The director straight up told me that OU Online is desperate for credibility and that having someone from United Hamster as a teacher looked good for them. I don't (particularly) need the money, but there is some not-insignificant payment for both putting the course together and "running" it when it is offered. It looks like the preparation is the most involved part. I gather that the lectures etc., are videos and my running the class is mostly answering questions from students, grading the assignments, etc. They may want to offer the class about twice a year, so I would be able to "run" it each time and get paid. If things work out, I will be paid to update the class as well. There is a pittance I can use to hire an assistant.
I said sure, why not. Now I'm panicking.
I have taught before, maybe fifteen years ago, as a grad student and also one year as a professional teacher (in liberal arts). The particular sub-specialty of the class (Hamster Financial Planning) is one that I last worked in about 10 years ago. I'm rusty, but I figured that I could do it with a good textbook and some time. I spoke to an old guy in my company who also teaches in the online program -- he told me that it was a terrible experience and a ton of work, but he also didn't own a computer before getting started and he basically picked an encyclopedia as the textbook. This made his life much harder, I think. He still teaches in the program. The class uses Blackboard. The students will be seeking a professional credential.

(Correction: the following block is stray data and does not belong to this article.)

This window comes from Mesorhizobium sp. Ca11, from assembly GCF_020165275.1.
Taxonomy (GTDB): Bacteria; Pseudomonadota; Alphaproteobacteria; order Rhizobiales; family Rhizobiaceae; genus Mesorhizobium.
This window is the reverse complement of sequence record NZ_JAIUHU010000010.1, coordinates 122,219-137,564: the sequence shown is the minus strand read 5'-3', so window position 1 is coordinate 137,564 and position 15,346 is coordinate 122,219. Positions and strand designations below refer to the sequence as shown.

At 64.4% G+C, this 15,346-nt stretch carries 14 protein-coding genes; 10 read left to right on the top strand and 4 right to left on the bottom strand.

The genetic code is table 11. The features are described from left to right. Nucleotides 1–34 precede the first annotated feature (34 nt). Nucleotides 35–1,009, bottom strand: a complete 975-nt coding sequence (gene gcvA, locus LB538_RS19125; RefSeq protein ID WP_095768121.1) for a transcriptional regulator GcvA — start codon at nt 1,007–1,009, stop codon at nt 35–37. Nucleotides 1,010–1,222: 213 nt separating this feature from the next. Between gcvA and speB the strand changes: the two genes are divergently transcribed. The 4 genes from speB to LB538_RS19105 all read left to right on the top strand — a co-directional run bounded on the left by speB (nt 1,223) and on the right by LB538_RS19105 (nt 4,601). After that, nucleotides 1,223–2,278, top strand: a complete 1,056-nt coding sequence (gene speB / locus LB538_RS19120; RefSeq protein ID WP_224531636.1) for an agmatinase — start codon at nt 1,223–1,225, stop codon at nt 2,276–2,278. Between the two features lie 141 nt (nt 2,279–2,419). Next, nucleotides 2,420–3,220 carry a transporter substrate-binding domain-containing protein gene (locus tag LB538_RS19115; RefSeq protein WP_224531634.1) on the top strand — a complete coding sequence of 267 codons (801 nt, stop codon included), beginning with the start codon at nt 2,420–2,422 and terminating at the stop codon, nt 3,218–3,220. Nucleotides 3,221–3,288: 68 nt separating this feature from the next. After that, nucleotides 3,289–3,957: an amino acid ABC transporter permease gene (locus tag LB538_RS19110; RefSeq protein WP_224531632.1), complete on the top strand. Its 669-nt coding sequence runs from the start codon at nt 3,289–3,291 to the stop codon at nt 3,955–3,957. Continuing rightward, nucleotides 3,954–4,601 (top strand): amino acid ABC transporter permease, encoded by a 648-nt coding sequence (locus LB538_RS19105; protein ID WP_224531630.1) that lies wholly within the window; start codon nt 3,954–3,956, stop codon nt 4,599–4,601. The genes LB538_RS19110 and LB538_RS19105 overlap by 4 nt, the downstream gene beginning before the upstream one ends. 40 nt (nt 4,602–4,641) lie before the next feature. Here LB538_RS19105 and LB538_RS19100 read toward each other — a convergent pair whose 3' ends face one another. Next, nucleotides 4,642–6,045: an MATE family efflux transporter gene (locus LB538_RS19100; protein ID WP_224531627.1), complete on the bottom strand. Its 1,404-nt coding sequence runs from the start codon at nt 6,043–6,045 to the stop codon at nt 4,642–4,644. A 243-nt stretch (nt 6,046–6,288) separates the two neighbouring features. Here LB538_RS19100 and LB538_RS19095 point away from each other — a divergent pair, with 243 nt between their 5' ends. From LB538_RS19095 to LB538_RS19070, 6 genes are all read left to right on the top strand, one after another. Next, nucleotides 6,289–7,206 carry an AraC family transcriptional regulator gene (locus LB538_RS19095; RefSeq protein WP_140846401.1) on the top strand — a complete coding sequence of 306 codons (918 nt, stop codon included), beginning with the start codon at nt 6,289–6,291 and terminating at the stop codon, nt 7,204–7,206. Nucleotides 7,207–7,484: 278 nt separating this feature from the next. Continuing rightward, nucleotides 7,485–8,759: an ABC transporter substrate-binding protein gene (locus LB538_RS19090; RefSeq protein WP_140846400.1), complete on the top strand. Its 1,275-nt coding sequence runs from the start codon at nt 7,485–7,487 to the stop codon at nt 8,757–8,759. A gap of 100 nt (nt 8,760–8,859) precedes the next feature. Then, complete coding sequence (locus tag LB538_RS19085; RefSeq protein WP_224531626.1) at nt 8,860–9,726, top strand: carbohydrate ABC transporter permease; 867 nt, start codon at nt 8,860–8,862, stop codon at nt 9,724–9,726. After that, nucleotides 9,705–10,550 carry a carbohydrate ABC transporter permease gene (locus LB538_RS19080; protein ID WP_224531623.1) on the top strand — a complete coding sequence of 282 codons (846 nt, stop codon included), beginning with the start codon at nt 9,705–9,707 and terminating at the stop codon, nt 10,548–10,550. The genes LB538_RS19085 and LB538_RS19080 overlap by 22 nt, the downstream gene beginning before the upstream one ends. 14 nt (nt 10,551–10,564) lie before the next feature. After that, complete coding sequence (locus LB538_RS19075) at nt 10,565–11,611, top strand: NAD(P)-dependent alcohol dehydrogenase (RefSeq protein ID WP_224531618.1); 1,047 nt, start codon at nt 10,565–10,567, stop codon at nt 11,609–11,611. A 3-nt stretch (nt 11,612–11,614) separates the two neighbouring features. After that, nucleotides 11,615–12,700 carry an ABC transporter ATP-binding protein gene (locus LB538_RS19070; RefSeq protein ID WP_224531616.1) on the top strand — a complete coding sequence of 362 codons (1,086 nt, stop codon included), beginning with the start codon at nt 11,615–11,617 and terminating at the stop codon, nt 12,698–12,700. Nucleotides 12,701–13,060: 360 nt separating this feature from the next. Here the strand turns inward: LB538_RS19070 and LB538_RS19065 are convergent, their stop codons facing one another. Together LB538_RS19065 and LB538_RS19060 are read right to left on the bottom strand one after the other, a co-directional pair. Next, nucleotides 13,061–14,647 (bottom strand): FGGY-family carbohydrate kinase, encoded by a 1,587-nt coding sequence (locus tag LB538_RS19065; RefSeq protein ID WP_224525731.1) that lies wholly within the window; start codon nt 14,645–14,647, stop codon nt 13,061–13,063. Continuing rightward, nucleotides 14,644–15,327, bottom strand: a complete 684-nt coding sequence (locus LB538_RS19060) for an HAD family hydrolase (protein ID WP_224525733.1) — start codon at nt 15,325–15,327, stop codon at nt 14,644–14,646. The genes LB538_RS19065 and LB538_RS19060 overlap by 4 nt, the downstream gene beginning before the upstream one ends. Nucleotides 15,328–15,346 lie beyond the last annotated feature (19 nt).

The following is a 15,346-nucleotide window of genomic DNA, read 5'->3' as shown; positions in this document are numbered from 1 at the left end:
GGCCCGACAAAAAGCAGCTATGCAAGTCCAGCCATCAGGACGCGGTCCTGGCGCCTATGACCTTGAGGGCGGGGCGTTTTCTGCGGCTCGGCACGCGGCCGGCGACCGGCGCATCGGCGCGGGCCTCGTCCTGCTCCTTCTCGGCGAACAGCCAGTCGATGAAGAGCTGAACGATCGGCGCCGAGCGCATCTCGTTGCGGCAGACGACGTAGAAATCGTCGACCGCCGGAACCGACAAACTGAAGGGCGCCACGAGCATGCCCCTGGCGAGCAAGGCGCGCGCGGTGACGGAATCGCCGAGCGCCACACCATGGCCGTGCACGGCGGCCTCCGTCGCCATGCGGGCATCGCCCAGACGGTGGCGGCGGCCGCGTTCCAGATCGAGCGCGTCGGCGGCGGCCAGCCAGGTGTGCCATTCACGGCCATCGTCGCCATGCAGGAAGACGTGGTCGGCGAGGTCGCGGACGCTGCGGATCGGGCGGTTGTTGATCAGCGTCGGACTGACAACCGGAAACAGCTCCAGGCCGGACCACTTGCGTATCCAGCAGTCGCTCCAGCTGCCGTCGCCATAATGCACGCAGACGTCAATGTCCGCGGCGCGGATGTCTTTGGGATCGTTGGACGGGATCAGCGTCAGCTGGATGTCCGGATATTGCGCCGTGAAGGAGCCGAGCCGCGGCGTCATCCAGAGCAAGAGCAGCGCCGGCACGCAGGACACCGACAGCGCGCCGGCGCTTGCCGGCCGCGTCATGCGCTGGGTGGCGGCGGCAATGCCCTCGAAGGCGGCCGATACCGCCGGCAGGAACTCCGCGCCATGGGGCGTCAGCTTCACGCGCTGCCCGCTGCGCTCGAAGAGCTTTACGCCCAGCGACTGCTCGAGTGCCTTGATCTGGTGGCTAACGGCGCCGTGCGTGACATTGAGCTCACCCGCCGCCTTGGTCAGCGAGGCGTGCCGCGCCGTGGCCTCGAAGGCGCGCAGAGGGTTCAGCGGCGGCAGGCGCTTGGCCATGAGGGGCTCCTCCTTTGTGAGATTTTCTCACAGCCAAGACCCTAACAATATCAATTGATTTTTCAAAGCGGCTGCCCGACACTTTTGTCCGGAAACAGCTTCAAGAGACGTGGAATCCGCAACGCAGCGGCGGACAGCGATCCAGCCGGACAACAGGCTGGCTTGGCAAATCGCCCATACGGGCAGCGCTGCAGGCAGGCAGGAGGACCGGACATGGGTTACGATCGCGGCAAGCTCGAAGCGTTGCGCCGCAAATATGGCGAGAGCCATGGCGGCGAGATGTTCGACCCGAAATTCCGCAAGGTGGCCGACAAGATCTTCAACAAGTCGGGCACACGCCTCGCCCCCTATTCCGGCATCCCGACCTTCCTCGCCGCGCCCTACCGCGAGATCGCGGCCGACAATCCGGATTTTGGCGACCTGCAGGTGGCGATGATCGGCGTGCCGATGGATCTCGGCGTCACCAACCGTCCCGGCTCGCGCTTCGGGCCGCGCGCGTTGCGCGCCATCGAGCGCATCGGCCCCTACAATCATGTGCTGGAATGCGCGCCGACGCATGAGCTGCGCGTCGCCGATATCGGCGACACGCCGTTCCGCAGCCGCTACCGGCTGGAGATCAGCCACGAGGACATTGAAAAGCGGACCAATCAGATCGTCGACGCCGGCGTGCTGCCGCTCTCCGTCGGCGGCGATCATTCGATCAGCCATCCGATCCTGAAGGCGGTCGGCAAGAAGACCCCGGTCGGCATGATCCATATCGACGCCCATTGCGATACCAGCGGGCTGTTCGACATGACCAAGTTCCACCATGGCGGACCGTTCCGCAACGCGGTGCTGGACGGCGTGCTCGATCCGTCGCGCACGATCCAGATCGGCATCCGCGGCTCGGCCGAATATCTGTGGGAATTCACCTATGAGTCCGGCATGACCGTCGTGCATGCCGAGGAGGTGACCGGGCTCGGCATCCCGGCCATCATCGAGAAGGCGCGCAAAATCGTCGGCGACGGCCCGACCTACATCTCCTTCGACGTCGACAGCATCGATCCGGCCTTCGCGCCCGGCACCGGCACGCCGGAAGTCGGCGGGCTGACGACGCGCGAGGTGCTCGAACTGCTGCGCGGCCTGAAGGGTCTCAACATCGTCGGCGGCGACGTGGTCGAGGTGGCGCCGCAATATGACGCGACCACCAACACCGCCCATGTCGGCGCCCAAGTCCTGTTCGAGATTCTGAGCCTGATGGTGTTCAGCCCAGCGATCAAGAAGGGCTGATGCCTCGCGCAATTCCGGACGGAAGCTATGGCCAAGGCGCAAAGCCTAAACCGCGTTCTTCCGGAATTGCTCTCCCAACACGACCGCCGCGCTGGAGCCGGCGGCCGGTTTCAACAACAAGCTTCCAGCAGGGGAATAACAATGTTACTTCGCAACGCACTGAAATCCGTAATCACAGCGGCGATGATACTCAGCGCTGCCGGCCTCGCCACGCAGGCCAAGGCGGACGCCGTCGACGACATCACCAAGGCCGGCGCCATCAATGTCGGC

I'd like to do some teaching again, although I won't ever be face to face with the students. I have no experience with the technology. I have several months of lead time, but am pretty busy in general. As I said, the compensation is decent and possibly ongoing. I think it would look good for me to have done it, both with United Hamster and elsewhere.
Based on the above: Is this a good deal? Should I be worried about the work? Should I feel bad about participating in this online thing, or is it just the wave of the future? I really don't think I'm taking a position away from a starving adjunct, due to the nature of the class and what the director told me (i.e., they would probably ask other people from industry before they got to any academics). What problems would you anticipate?
Please share your collective, conflicting wisdom with me.
- Carlos from Calabasas